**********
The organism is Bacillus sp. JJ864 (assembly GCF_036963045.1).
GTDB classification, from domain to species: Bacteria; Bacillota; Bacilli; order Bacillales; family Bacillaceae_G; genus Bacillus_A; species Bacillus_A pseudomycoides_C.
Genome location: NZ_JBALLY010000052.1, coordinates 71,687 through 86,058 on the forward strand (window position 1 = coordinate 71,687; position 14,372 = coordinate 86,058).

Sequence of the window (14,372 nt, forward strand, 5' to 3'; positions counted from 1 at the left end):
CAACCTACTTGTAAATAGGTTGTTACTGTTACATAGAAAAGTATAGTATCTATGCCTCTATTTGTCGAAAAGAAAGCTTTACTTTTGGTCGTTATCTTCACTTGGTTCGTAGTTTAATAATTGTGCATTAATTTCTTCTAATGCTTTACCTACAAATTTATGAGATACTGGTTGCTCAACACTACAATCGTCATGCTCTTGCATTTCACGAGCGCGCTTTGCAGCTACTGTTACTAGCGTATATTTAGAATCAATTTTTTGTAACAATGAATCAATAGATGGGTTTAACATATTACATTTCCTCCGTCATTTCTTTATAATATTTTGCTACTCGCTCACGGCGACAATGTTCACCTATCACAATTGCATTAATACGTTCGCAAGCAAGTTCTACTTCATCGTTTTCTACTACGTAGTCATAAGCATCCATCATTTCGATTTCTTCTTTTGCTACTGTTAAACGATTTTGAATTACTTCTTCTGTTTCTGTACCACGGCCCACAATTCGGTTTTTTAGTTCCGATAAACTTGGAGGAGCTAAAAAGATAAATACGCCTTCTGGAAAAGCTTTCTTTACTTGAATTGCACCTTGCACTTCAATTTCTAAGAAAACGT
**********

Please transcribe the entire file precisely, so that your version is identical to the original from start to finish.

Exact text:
The organism is Bacillus sp. JJ864 (assembly GCF_036963045.1).
GTDB classification, from domain to species: Bacteria; Bacillota; Bacilli; order Bacillales; family Bacillaceae_G; genus Bacillus_A; species Bacillus_A pseudomycoides_C.
Genome location: NZ_JBALLY010000052.1, coordinates 71,687 through 86,058 on the forward strand (window position 1 = coordinate 71,687; position 14,372 = coordinate 86,058).

Sequence of the window (14,372 nt, forward strand, 5' to 3'; positions counted from 1 at the left end):
CAACCTACTTGTAAATAGGTTGTTACTGTTACATAGAAAAGTATAGTATCTATGCCTCTATTTGTCGAAAAGAAAGCTTTACTTTTGGTCGTTATCTTCACTTGGTTCGTAGTTTAATAATTGTGCATTAATTTCTTCTAATGCTTTACCTACAAATTTATGAGATACTGGTTGCTCAACACTACAATCGTCATGCTCTTGCATTTCACGAGCGCGCTTTGCAGCTACTGTTACTAGCGTATATTTAGAATCAATTTTTTGTAACAATGAATCAATAGATGGGTTTAACATATTACATTTCCTCCGTCATTTCTTTATAATATTTTGCTACTCGCTCACGGCGACAATGTTCACCTATCACAATTGCATTAATACGTTCGCAAGCAAGTTCTACTTCATCGTTTTCTACTACGTAGTCATAAGCATCCATCATTTCGATTTCTTCTTTTGCTACTGTTAAACGATTTTGAATTACTTCTTCTGTTTCTGTACCACGGCCCACAATTCGGTTTTTTAGTTCCGATAAACTTGGAGGAGCTAAAAAGATAAATACGCCTTCTGGAAAAGCTTTCTTTACTTGAATTGCACCTTGCACTTCAATTTCTAAGAAAACGT